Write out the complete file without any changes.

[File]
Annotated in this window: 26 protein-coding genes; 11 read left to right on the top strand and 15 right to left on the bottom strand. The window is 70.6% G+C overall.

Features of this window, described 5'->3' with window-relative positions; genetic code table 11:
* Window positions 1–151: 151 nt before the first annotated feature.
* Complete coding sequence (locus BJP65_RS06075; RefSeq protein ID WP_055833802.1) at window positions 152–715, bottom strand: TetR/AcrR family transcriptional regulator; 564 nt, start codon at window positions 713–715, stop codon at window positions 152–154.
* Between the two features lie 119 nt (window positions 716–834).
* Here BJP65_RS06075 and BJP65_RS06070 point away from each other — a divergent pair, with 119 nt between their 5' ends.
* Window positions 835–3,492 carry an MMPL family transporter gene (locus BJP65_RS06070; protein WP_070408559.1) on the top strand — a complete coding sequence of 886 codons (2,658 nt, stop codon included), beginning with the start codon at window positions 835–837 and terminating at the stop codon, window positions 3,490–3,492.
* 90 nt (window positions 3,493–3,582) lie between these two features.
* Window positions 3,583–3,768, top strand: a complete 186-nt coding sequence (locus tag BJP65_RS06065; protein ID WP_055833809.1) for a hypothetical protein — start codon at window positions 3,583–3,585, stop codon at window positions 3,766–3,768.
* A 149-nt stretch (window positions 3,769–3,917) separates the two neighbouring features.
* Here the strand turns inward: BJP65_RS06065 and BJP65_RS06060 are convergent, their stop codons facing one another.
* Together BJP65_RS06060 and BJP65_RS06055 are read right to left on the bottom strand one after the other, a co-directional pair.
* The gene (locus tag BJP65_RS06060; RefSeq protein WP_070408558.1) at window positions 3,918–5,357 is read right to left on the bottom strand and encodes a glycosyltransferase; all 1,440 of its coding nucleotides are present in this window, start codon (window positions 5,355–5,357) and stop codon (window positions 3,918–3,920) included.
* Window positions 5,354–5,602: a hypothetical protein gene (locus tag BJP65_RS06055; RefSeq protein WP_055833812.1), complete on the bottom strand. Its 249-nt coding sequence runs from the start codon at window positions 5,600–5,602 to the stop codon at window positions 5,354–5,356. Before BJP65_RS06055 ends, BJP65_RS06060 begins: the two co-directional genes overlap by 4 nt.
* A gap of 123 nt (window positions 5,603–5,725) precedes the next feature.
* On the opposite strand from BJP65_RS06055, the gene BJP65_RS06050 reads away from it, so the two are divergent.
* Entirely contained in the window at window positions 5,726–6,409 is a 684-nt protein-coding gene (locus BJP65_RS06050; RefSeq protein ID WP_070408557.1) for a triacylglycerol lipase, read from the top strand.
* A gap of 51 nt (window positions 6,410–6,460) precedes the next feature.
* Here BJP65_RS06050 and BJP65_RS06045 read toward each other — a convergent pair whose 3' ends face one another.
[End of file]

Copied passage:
Annotated in this window: 26 protein-coding genes; 11 read left to right on the top strand and 15 right to left on the bottom strand. The window is 70.6% G+C overall.

Features of this window, described 5'->3' with window-relative positions; genetic code table 11:
* Window positions 1–151: 151 nt before the first annotated feature.
* Complete coding sequence (locus BJP65_RS06075; RefSeq protein ID WP_055833802.1) at window positions 152–715, bottom strand: TetR/AcrR family transcriptional regulator; 564 nt, start codon at window positions 713–715, stop codon at window positions 152–154.
* Between the two features lie 119 nt (window positions 716–834).
* Here BJP65_RS06075 and BJP65_RS06070 point away from each other — a divergent pair, with 119 nt between their 5' ends.
* Window positions 835–3,492 carry an MMPL family transporter gene (locus BJP65_RS06070; protein WP_070408559.1) on the top strand — a complete coding sequence of 886 codons (2,658 nt, stop codon included), beginning with the start codon at window positions 835–837 and terminating at the stop codon, window positions 3,490–3,492.
* 90 nt (window positions 3,493–3,582) lie between these two features.
* Window positions 3,583–3,768, top strand: a complete 186-nt coding sequence (locus tag BJP65_RS06065; protein ID WP_055833809.1) for a hypothetical protein — start codon at window positions 3,583–3,585, stop codon at window positions 3,766–3,768.
* A 149-nt stretch (window positions 3,769–3,917) separates the two neighbouring features.
* Here the strand turns inward: BJP65_RS06065 and BJP65_RS06060 are convergent, their stop codons facing one another.
* Together BJP65_RS06060 and BJP65_RS06055 are read right to left on the bottom strand one after the other, a co-directional pair.
* The gene (locus tag BJP65_RS06060; RefSeq protein WP_070408558.1) at window positions 3,918–5,357 is read right to left on the bottom strand and encodes a glycosyltransferase; all 1,440 of its coding nucleotides are present in this window, start codon (window positions 5,355–5,357) and stop codon (window positions 3,918–3,920) included.
* Window positions 5,354–5,602: a hypothetical protein gene (locus tag BJP65_RS06055; RefSeq protein WP_055833812.1), complete on the bottom strand. Its 249-nt coding sequence runs from the start codon at window positions 5,600–5,602 to the stop codon at window positions 5,354–5,356. Before BJP65_RS06055 ends, BJP65_RS06060 begins: the two co-directional genes overlap by 4 nt.
* A gap of 123 nt (window positions 5,603–5,725) precedes the next feature.
* On the opposite strand from BJP65_RS06055, the gene BJP65_RS06050 reads away from it, so the two are divergent.
* Entirely contained in the window at window positions 5,726–6,409 is a 684-nt protein-coding gene (locus BJP65_RS06050; RefSeq protein ID WP_070408557.1) for a triacylglycerol lipase, read from the top strand.
* A gap of 51 nt (window positions 6,410–6,460) precedes the next feature.
* Here BJP65_RS06050 and BJP65_RS06045 read toward each other — a convergent pair whose 3' ends face one another.